Home Homilies Michael Whelan SM, PhD Gospel for the Eighth Sunday (2 March 2014)

Gospel for the Eighth Sunday (2 March 2014)

“No one can serve two masters; for a slave will either hate the one and love the other, or be devoted to the one and despise the other. You cannot serve God and wealth.

“Therefore I tell you, do not worryabout your life, what you will eat or what you will drink, or about your body, what you will wear. Is not life more than food, and the body more than clothing? Look at the birds of the air; they neither sow nor reap nor gather into barns, and yet your heavenly Father feeds them. Are you not of more value than they? And can any of you by worryingadd a single hour to your span of life?And why do you worryabout clothing? Consider the lilies of the field, how they grow; they neither toil nor spin, yet I tell you, even Solomon in all his glory was not clothed like one of these. But if God so clothes the grass of the field, which is alive today and tomorrow is thrown into the oven, will he not much more clothe you—you of little faith? Therefore do not worry, saying, ‘What will we eat?’ or ‘What will we drink?’ or ‘What will we wear?’ For it is the Gentiles who strive for all these things; and indeed your heavenly Father knows that you need all these things. But strive first for the kingdom of God and his righteousness, and all these things will be given to you as well.

“So do not worryabout tomorrow, for tomorrow will bring worriesof its own. Today’s trouble is enough for today.” (Matthew 6:24-34 – NRSV)

Introductory notes

There is a similar text in Luke 12:22–31.

The text is part of the Sermon on the Mount.

The Greek verb μεριμνάω (merimnao) used six times in this text. The NRSV – and most other modern translations – translates it with the English word “worry”. It suggests a way of thinking that is anxious and troubled – a way of thinking that is self-focussed.

We find the same Greek word used in Luke 10:41 when Jesus rebukes Martha: “…. you are worried (μεριμνάω) and distracted by many things.”In the previous verse another similar Greek verb is used when Luke says “Martha was distracted (περισπάω (perispao)) by her many tasks.”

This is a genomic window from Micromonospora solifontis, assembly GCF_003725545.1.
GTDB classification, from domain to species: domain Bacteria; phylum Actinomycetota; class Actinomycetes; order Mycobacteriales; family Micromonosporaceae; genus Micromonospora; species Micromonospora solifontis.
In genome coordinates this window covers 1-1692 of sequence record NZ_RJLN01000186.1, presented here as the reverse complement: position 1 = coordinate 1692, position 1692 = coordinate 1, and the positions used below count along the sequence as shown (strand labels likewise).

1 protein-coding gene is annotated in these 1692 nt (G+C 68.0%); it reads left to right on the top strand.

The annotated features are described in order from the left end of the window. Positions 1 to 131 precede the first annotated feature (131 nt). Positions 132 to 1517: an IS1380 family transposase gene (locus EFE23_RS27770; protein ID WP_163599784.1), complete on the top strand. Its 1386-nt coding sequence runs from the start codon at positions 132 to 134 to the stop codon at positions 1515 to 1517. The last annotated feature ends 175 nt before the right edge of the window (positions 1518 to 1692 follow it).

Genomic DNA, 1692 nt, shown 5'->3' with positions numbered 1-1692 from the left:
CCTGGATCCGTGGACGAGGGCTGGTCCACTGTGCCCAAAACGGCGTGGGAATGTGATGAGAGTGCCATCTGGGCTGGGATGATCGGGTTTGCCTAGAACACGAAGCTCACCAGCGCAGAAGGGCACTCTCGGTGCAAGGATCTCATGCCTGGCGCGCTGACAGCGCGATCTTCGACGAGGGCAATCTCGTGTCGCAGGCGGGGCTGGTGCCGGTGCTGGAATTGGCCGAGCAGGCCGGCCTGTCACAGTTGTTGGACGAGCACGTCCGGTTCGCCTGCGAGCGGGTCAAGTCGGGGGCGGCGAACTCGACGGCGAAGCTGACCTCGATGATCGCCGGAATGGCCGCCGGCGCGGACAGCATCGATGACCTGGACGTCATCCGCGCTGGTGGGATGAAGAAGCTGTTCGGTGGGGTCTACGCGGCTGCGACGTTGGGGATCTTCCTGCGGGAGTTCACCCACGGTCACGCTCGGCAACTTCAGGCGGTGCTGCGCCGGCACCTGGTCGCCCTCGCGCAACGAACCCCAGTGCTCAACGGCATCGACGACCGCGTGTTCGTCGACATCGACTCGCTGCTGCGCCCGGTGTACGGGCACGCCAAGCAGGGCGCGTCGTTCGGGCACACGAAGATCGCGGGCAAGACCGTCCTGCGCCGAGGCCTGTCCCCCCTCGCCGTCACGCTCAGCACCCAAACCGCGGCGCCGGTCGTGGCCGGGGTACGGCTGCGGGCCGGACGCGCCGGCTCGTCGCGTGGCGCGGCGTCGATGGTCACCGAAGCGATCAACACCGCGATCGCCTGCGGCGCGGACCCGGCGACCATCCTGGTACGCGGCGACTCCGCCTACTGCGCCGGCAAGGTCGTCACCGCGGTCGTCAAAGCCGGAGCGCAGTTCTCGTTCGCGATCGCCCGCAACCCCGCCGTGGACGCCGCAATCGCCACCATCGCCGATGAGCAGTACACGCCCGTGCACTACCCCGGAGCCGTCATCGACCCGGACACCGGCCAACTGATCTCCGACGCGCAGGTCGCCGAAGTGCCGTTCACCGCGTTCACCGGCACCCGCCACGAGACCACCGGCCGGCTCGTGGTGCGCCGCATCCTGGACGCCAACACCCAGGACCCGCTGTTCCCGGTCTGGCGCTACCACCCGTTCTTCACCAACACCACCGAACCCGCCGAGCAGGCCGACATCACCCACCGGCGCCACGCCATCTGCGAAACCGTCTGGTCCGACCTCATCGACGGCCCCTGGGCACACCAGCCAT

This command by Jesus – “do not worry” – is one of many given in the Sermon on the Mount. Other commands include, “But if anyone strikes you on the right cheek, turn the other also” (5:39), “Love your enemies and pray for those who persecute you” (5:44), “Beware of practicing your piety before others in order to be seen by them” (6:1), “Pray then in this way: Our Father in heaven” (6:8), “Do not judge” (7:1), “Do not give what is holy to dogs; and do not throw your pearls before swine” (7:6), “do to others as you would have them do to you” (7:12), “Enter through the narrow gate” (7:13) and “Beware of false prophets” (7:15). Clearly not all of these commands have the same importance. Not all of them fall into the same category.

Our textI tell you, do not worry about your life.

What is actually being commanded here?

Sometimes worry is a healthy reaction to a life situation – as when our children are in trouble. Sometimes people are not worried simply because they do not care. This is hardly a virtue.

Sometimes individuals are subject to anxieties that they simply cannot control. Saying to such a person, “do not worry”, will probably increase their worry. It is like saying to someone, “Now I don’t want you to think of the Sydney Harbour Bridge.” They’re going to think of the Sydney Harbour Bridge!

The context here might suggest that the real issue is actually not worry but self-centredness. And this is at once a moral issue and a psychological issue. The two are, more often than not, tangled.

Shirley Sugerman writes of the psychological issue:

“We love out of leisure from self-concern, and we are always self-concerned unless we know that someone other than ourself is prepared to maintain the significance of our being.” (Shirley Sugerman, Sin and Madness: Studies in Narcissism, Westminster Press, 54f.)

The moral issue is a little more complex and gets even more complex if we ignore the psychological part. Our faith calls us to accept the promise: “I am with you!” (see Exodus 3:12). The Christian life is a God-centred life. Centred on God, we experience Julian of Norwich’s insight as just so true:

“And so our good Lord answered to all the questions and doubts which I could raise, saying most comfortingly: I may make all things well, and I can make all things well, and I shall make all things well, and I will make all things well; and you will see yourself that every kind of thing will be well.” (Julian of Norwich, Showings, Chapter 31. See also Chapters 27 & 32.)

The response to self-centredness is not wilful other-centredness. It is first and foremost a matter of listening. In listening we will eventually experience a twofold awareness. First of all it is an awareness that I am being self-centred. This is not a judgment and certainly not a condemnation. It is a compassionate awareness of truth. By facing this truth and submitting to this truth I will be set free.

Secondly it is an awareness that God is love and God is with me. By listening – yes, even in the midst of my worrying – I come to taste God’s love. In that taste is our centring in God. In that centring is the cessation of our worrying.
This is not magic. It is a life journey.